Why do Americans Call the British Limeys? Scurvy!

“Limey is a US slang for British person since the late 18th century and is an abbreviation of lime-juicer, which dates from the 1850’s. Originally, the term referred specifically to British sailors because of their enforced habit (since 1795) of drinking lime juice to prevent scurvy… By that time, the Americans, and indeed sailors everywhere, followed suit and adopted well-established rules. Thus, for Americans, Brits have retained limeys ever since.” 31 

Research Studies 

News and Media 

Key Words

Searched on Google, Google NewsGoogle Scholar, and PubMed, with search terms:

Scurvy (Google Scholar) 

Scurvy (Google News) 

Scurvy (PubMed, Filter for 2013-2023) 

Antiscorbutic foods 

Scurvy + News 

Scurvy + History 

Scurvy + Treatment

Scurvy + Symptoms 

Scurvy + Trial

James Lind 

Historical Treatment of Scurvy 

Scurvy + Vitamin C 

Scurvy + Today 

Scurvy + Developing countries 

Scurvy + Developed countries 

History of Limeys

Foods Rich in Vitamin C

Vitamin C +  Deficiency 


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  2. Crosta , P. (2023, February 6). Scurvy: Symptoms, causes, treatment, and prevention. Medical News Today. 
  3. Rowe S, Carr AC. Global Vitamin C Status and Prevalence of Deficiency: A Cause for Concern? Nutrients. 2020; 12(7):2008. 
  4. Schectman G, Byrd JC, Gruchow HW. The influence of smoking on vitamin C status in adults. Am J Public Health. 1989;79(2):158-162. doi:10.2105/ajph.79.2.158 
  5. Beard T. What to Know About Scurvy. WebMD. April 26, 2022.,to%20get%20out%20of%20bed.  
  6. Philip K. Finding the cure for scurvy. Naval History Magazine. U.S. Naval Institute. August 29, 2022. Accessed July 31, 2023. /magazines/naval-history-magazine/2021/february/finding-cure-scurvy. 
  7. Price C. The age of scurvy. Science History Institute. Distillations Magazine. May 31, 2023. /the-age-of-scurvy/#:~:text=According%20to%20historian%20Stephen%20Bown,determining%20the%20destiny%20of%20nations.%E2%80%9D. 
  8. Emmanuil Magiorkinis, Apostolos Beloukas, Aristidis Diamantis, Scurvy: Past, present and future. European Journal of Internal Medicine. Volume 22, Issue 2, 2011. 
  9. Barton D. The history of Vitamin C and scurvy. Nutrivitality. April 1, 2021. 
  10. Kumaravel Rajakumar; Infantile Scurvy: A Historical Perspective. Pediatrics October 2001; 108 (4): e76. 10.1542/peds.108.4.e76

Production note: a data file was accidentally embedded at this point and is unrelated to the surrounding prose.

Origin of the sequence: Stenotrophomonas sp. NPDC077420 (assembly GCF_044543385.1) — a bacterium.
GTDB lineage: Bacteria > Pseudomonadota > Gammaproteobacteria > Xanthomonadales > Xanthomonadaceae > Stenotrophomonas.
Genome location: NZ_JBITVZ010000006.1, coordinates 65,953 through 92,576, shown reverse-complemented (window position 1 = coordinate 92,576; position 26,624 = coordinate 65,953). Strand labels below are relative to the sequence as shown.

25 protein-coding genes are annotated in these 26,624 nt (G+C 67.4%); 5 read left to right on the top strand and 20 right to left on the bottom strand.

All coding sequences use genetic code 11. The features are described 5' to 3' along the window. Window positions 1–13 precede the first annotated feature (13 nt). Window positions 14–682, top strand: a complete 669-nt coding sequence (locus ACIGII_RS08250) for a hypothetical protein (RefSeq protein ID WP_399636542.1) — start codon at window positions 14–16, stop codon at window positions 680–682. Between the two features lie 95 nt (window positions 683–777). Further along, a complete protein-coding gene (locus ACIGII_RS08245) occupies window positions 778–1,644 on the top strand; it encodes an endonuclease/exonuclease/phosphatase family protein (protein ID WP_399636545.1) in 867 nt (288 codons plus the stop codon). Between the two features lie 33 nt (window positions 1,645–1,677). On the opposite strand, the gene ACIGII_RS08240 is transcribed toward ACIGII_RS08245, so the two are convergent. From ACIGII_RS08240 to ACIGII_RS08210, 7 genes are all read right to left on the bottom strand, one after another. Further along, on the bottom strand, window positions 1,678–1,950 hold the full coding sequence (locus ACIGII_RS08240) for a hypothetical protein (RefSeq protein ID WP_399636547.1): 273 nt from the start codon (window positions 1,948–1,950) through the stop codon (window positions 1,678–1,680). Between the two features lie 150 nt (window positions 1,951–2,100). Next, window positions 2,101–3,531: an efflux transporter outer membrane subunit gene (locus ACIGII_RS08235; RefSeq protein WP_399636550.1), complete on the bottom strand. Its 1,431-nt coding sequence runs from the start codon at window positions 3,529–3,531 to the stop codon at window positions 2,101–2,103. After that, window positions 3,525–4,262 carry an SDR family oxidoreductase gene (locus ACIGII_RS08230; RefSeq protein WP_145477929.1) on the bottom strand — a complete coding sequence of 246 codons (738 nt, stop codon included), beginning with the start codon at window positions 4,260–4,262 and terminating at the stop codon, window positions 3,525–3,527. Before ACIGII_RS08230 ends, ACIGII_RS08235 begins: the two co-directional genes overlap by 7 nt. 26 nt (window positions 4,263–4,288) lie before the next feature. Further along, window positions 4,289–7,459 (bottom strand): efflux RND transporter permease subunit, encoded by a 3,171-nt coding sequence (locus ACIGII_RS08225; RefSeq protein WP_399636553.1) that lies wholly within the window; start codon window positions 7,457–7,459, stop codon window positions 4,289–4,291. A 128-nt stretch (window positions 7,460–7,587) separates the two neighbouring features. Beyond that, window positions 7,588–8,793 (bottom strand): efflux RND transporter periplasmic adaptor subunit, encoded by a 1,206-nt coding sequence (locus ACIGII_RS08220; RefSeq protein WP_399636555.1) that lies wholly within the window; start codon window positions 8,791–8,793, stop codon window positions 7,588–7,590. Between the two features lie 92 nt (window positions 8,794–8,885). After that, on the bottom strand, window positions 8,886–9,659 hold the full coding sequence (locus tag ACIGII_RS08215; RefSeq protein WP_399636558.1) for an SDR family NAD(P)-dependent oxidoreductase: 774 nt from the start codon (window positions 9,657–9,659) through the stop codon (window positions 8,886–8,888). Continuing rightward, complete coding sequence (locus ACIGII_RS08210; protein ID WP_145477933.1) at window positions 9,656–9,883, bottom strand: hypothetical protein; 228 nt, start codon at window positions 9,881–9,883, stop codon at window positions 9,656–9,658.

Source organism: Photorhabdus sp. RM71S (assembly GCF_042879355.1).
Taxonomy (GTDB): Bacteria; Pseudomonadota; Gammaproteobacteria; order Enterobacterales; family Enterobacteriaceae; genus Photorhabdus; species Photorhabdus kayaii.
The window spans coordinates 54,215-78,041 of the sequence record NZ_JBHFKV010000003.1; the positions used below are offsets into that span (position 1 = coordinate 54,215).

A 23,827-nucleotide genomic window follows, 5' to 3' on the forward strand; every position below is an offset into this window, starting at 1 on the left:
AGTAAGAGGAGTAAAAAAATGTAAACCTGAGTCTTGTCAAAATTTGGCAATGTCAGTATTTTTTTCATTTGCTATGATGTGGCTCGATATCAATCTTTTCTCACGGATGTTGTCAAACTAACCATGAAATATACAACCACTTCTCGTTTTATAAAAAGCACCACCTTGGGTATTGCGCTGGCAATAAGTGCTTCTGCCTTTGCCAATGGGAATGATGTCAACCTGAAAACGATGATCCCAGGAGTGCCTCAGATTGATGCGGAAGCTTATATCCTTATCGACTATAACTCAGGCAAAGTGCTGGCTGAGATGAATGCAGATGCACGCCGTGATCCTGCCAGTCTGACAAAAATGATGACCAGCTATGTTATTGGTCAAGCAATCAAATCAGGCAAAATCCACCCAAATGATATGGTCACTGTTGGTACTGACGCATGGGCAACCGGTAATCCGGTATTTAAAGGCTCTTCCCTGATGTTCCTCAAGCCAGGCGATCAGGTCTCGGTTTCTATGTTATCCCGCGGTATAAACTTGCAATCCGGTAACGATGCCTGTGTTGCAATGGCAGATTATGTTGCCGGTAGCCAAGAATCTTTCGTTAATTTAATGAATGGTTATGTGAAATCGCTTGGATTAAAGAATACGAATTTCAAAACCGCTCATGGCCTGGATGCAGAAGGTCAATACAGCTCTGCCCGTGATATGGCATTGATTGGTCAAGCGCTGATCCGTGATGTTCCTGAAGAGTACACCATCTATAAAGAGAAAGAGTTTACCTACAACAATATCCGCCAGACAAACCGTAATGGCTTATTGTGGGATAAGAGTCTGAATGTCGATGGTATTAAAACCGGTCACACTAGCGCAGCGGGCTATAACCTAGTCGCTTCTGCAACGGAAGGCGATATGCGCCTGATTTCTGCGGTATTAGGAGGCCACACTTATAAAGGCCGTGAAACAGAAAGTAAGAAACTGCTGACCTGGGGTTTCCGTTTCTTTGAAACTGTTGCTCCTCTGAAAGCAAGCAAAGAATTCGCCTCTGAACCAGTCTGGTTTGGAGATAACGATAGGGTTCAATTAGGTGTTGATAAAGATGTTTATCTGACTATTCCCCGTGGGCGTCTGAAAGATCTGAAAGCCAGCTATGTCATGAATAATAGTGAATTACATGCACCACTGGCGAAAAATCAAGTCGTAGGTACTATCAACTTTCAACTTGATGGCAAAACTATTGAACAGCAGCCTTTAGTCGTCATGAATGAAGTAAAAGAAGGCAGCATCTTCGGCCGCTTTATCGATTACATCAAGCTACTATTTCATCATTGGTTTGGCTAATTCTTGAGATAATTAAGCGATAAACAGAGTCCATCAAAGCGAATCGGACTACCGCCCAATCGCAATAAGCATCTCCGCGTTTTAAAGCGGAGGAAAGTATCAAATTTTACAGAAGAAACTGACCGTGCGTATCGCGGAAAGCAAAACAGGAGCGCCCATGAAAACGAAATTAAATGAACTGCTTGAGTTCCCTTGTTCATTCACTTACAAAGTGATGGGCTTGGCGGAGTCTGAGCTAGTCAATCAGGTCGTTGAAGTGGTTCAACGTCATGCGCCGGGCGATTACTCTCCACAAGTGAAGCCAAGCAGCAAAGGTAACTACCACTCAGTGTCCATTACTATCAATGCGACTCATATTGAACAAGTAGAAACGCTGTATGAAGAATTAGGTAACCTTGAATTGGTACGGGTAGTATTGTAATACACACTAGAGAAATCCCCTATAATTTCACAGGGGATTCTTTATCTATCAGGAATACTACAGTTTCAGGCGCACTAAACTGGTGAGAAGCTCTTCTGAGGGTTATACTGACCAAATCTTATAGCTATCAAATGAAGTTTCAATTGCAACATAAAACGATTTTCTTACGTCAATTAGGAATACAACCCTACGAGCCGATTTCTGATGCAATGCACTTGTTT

11.  Sousa G de, Tapada JP. História Da Medicina Portuguesa Durante A Expansão. Temas e Debates; 2013. 
  12. González AR. Expediciones Científicas Españolas Del Siglo XVIII. Edaf; 2023. 
  13.  Kerr G. Timeline of Britain. Canary; 2008. 
  14.  Argensola, Bartolomé Leonardo de. Conquista de las Islas Malucas. 1609. Cervantes en la BNE. Biblioteca National de Espana. 
  15.  D. McDonald, Lt.-Colonel, Dr. John Woodall and his treatment of the scurvy, Transactions of The Royal Society of Tropical Medicine and Hygiene, Volume 48, Issue 4, July 1954, Pages 360–365, 
  16.  Dresen E, Lee ZY, Hill A, Notz Q, Patel JJ, Stoppe C. History of scurvy and use of vitamin C in critical illness: A narrative review. Nutr Clin Pract. 2023;38(1):46-54. doi:10.1002/ncp.10914 
  17. Zita Weise Prinzo. SCURVY and its prevention and control in major emergencies. ;jsessionid=5E4B8BED8C9C5364819035B388DCF028?sequence=1. Nov, 1999. 
  18.  Durzan DJ. Arginine, scurvy and Cartier’s “tree of life”. J Ethnobiol Ethnomed. 2009;5:5. Published 2009 Feb 2. doi:10.1186/1746-4269-5-5
  19.  Whitney S. Western Forests. Knopf; 2010. 
  20.  Norum KR, Grav HJ. Axel Holst og Theodor Frølich–pionerer i bekjempelsen av skjørbuk [Axel Holst and Theodor Frolich–pioneers in the combat of scurvy]. Tidsskr Nor Laegeforen. 2002;122(17):1686-1687. 
  21.  The Nobel Prize and the discovery of vitamins. Nobel Prize Outreach AB 2023. 22 June 2004 -and-the-discovery-of-vitamins
  22. Carpenter KJ. The discovery of vitamin C. Ann Nutr Metab. 2012;61(3):259-264. doi:10.1159/000343121
  23.  Sir Norman Haworth and his work on Vitamin C. Scientifixs. November 3, 2022. Accessed July 31, 2023. -and-his-work-on-vitamin-c/. 
  24.  Léger D. Scurvy: reemergence of nutritional deficiencies. Can Fam Physician. 2008;54(10):1403-1406.
  25.  Fortenberry M, Rucker H, Gaines K. Pediatric Scurvy: How an Old Disease Is Becoming a New Problem. J Pediatr Pharmacol Ther. 2020;25(8):735-741. doi:10.5863/1551-6776-25.8.735
  26. Ngan V. Scurvy. DermNet. August 2021.  
  27. Callus CA, Vella S, Ferry P. Scurvy is Back. Nutr Metab Insights. 2018;11:1178638818809097. Published 2018 Nov 21. doi:10.1177/1178638818809097 
  28. Giannakourou MC, Taoukis PS. Effect of Alternative Preservation Steps and Storage on Vitamin C Stability in Fruit and Vegetable Products: Critical Review and Kinetic Modelling Approaches. Foods. 2021;10(11):2630. Published 2021 Oct 29. doi:10.3390/foods10112630 
  29. Chadare FJ, Idohou R, Nago E, et al. Conventional and food-to-food fortification: An appraisal of past practices and lessons learned. Food Sci Nutr. 2019;7(9):2781-2795. Published 2019 Aug 5. doi:10.1002/fsn3.1133
  30. Gregis A, Ghisalberti C, Sciascia S, Sottile F, Peano C. Community Garden Initiatives Addressing Health and Well-Being Outcomes: A Systematic Review of Infodemiology Aspects, Outcomes, and Target Populations. Int J Environ Res Public Health. 2021;18(4):1943. Published 2021 Feb 17. doi:10.3390/ijerph18041943
  31. Idiom origins – limey – history of Limey. Origins of Idioms Archive. Accessed July 31, 2023.